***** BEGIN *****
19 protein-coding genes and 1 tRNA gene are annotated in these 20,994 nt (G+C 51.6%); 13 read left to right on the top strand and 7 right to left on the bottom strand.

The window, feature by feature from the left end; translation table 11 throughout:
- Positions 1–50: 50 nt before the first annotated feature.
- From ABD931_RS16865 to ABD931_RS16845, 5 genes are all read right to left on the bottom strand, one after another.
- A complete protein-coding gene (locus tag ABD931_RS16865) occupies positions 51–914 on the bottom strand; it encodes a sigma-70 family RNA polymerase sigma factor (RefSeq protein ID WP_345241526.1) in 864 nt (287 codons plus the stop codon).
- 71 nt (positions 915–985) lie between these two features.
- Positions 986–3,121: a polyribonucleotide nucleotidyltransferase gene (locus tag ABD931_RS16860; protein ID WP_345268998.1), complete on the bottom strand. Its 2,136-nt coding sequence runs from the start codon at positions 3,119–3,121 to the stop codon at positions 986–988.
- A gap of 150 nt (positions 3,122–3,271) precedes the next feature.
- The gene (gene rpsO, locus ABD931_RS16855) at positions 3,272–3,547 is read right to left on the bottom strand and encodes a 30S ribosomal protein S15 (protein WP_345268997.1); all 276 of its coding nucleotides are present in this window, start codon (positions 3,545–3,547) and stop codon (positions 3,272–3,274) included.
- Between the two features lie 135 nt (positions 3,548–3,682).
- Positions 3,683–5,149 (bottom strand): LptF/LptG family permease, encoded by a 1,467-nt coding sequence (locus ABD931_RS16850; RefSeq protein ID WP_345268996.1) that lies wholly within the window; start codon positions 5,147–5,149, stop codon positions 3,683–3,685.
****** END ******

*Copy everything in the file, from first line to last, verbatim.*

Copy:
19 protein-coding genes and 1 tRNA gene are annotated in these 20,994 nt (G+C 51.6%); 13 read left to right on the top strand and 7 right to left on the bottom strand.

The window, feature by feature from the left end; translation table 11 throughout:
- Positions 1–50: 50 nt before the first annotated feature.
- From ABD931_RS16865 to ABD931_RS16845, 5 genes are all read right to left on the bottom strand, one after another.
- A complete protein-coding gene (locus tag ABD931_RS16865) occupies positions 51–914 on the bottom strand; it encodes a sigma-70 family RNA polymerase sigma factor (RefSeq protein ID WP_345241526.1) in 864 nt (287 codons plus the stop codon).
- 71 nt (positions 915–985) lie between these two features.
- Positions 986–3,121: a polyribonucleotide nucleotidyltransferase gene (locus tag ABD931_RS16860; protein ID WP_345268998.1), complete on the bottom strand. Its 2,136-nt coding sequence runs from the start codon at positions 3,119–3,121 to the stop codon at positions 986–988.
- A gap of 150 nt (positions 3,122–3,271) precedes the next feature.
- The gene (gene rpsO, locus ABD931_RS16855) at positions 3,272–3,547 is read right to left on the bottom strand and encodes a 30S ribosomal protein S15 (protein WP_345268997.1); all 276 of its coding nucleotides are present in this window, start codon (positions 3,545–3,547) and stop codon (positions 3,272–3,274) included.
- Between the two features lie 135 nt (positions 3,548–3,682).
- Positions 3,683–5,149 (bottom strand): LptF/LptG family permease, encoded by a 1,467-nt coding sequence (locus ABD931_RS16850; RefSeq protein ID WP_345268996.1) that lies wholly within the window; start codon positions 5,147–5,149, stop codon positions 3,683–3,685.